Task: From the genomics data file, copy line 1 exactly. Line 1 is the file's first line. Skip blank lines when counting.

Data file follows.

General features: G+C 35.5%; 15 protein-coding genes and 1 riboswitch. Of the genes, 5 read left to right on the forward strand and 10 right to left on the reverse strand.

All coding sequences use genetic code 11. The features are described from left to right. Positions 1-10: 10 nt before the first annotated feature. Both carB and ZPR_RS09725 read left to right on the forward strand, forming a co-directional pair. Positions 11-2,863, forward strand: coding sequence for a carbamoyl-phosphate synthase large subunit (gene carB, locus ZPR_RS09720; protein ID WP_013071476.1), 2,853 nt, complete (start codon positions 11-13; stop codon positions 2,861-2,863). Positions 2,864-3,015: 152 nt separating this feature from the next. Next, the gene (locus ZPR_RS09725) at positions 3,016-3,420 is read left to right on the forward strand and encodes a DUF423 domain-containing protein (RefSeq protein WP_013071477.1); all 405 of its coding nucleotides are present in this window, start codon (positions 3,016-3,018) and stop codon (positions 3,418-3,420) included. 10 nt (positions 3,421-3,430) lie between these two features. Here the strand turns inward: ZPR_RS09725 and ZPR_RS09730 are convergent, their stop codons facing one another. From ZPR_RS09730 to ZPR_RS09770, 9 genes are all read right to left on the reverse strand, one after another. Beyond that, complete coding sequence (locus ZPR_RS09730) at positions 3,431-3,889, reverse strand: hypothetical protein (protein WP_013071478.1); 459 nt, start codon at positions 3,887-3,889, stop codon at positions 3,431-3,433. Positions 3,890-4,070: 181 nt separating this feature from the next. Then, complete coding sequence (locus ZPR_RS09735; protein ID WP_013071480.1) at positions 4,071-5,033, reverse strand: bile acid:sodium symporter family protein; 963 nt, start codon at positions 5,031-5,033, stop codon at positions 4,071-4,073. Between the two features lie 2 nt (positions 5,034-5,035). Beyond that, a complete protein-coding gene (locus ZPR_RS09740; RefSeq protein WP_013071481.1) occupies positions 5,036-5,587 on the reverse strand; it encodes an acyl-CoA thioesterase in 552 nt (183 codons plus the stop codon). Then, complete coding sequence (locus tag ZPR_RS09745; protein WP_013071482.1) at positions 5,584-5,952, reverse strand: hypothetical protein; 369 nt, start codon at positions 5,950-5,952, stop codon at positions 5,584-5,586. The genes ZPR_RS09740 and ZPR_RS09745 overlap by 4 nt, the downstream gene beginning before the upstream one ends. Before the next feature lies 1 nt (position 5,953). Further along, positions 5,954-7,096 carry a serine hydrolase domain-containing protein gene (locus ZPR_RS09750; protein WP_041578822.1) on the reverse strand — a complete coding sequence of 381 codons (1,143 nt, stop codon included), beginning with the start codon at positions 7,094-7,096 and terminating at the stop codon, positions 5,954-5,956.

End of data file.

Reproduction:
General features: G+C 35.5%; 15 protein-coding genes and 1 riboswitch. Of the genes, 5 read left to right on the forward strand and 10 right to left on the reverse strand.